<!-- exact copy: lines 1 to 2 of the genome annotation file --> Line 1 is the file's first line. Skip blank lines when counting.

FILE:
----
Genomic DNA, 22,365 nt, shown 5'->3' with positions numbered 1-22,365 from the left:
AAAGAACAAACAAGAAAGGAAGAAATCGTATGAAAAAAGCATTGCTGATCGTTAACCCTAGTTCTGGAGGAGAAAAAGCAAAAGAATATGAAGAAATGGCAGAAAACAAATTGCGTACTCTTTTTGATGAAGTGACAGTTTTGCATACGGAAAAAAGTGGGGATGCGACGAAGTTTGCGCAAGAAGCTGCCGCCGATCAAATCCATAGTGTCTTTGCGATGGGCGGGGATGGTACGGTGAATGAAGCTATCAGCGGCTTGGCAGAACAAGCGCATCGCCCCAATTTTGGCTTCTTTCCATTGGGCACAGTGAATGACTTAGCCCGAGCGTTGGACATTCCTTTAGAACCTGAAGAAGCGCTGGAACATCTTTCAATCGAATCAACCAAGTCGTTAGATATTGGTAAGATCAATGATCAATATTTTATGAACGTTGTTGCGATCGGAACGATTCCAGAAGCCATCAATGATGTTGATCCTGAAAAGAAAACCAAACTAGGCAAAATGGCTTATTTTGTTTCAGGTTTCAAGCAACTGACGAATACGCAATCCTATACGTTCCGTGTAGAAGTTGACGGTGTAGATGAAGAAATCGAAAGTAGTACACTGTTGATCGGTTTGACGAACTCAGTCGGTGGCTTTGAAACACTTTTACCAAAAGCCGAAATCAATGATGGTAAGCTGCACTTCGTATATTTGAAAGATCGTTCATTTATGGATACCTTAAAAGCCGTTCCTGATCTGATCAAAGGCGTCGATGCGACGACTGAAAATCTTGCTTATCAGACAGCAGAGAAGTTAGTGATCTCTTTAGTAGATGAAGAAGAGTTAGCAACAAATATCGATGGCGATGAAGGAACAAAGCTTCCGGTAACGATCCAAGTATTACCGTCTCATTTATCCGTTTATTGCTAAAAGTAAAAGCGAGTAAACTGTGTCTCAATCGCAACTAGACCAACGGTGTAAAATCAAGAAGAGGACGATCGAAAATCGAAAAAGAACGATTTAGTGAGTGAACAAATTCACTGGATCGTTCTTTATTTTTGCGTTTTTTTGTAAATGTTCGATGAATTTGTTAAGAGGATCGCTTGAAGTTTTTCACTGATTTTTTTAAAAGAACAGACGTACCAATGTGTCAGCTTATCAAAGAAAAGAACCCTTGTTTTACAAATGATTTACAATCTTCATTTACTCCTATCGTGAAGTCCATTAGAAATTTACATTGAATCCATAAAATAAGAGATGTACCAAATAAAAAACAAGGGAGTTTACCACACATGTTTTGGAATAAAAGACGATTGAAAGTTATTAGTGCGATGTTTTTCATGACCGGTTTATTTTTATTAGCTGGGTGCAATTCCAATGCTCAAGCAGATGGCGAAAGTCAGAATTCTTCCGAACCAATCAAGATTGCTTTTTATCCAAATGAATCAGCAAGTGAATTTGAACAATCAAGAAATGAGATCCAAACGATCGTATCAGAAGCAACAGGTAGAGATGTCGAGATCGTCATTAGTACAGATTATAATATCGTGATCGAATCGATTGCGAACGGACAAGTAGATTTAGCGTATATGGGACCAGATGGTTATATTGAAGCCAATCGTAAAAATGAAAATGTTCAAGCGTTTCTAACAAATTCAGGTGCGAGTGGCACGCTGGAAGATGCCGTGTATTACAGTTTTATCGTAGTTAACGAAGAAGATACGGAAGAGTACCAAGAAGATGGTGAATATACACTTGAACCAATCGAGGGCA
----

Genomic DNA, 22,365 nt, shown 5'->3' with positions numbered 1-22,365 from the left:
AAAGAACAAACAAGAAAGGAAGAAATCGTATGAAAAAAGCATTGCTGATCGTTAACCCTAGTTCTGGAGGAGAAAAAGCAAAAGAATATGAAGAAATGGCAGAAAACAAATTGCGTACTCTTTTTGATGAAGTGACAGTTTTGCATACGGAAAAAAGTGGGGATGCGACGAAGTTTGCGCAAGAAGCTGCCGCCGATCAAATCCATAGTGTCTTTGCGATGGGCGGGGATGGTACGGTGAATGAAGCTATCAGCGGCTTGGCAGAACAAGCGCATCGCCCCAATTTTGGCTTCTTTCCATTGGGCACAGTGAATGACTTAGCCCGAGCGTTGGACATTCCTTTAGAACCTGAAGAAGCGCTGGAACATCTTTCAATCGAATCAACCAAGTCGTTAGATATTGGTAAGATCAATGATCAATATTTTATGAACGTTGTTGCGATCGGAACGATTCCAGAAGCCATCAATGATGTTGATCCTGAAAAGAAAACCAAACTAGGCAAAATGGCTTATTTTGTTTCAGGTTTCAAGCAACTGACGAATACGCAATCCTATACGTTCCGTGTAGAAGTTGACGGTGTAGATGAAGAAATCGAAAGTAGTACACTGTTGATCGGTTTGACGAACTCAGTCGGTGGCTTTGAAACACTTTTACCAAAAGCCGAAATCAATGATGGTAAGCTGCACTTCGTATATTTGAAAGATCGTTCATTTATGGATACCTTAAAAGCCGTTCCTGATCTGATCAAAGGCGTCGATGCGACGACTGAAAATCTTGCTTATCAGACAGCAGAGAAGTTAGTGATCTCTTTAGTAGATGAAGAAGAGTTAGCAACAAATATCGATGGCGATGAAGGAACAAAGCTTCCGGTAACGATCCAAGTATTACCGTCTCATTTATCCGTTTATTGCTAAAAGTAAAAGCGAGTAAACTGTGTCTCAATCGCAACTAGACCAACGGTGTAAAATCAAGAAGAGGACGATCGAAAATCGAAAAAGAACGATTTAGTGAGTGAACAAATTCACTGGATCGTTCTTTATTTTTGCGTTTTTTTGTAAATGTTCGATGAATTTGTTAAGAGGATCGCTTGAAGTTTTTCACTGATTTTTTTAAAAGAACAGACGTACCAATGTGTCAGCTTATCAAAGAAAAGAACCCTTGTTTTACAAATGATTTACAATCTTCATTTACTCCTATCGTGAAGTCCATTAGAAATTTACATTGAATCCATAAAATAAGAGATGTACCAAATAAAAAACAAGGGAGTTTACCACACATGTTTTGGAATAAAAGACGATTGAAAGTTATTAGTGCGATGTTTTTCATGACCGGTTTATTTTTATTAGCTGGGTGCAATTCCAATGCTCAAGCAGATGGCGAAAGTCAGAATTCTTCCGAACCAATCAAGATTGCTTTTTATCCAAATGAATCAGCAAGTGAATTTGAACAATCAAGAAATGAGATCCAAACGATCGTATCAGAAGCAACAGGTAGAGATGTCGAGATCGTCATTAGTACAGATTATAATATCGTGATCGAATCGATTGCGAACGGACAAGTAGATTTAGCGTATATGGGACCAGATGGTTATATTGAAGCCAATCGTAAAAATGAAAATGTTCAAGCGTTTCTAACAAATTCAGGTGCGAGTGGCACGCTGGAAGATGCCGTGTATTACAGTTTTATCGTAGTTAACGAAGAAGATACGGAAGAGTACCAAGAAGATGGTGAATATACACTTGAACCAATCGAGGGCA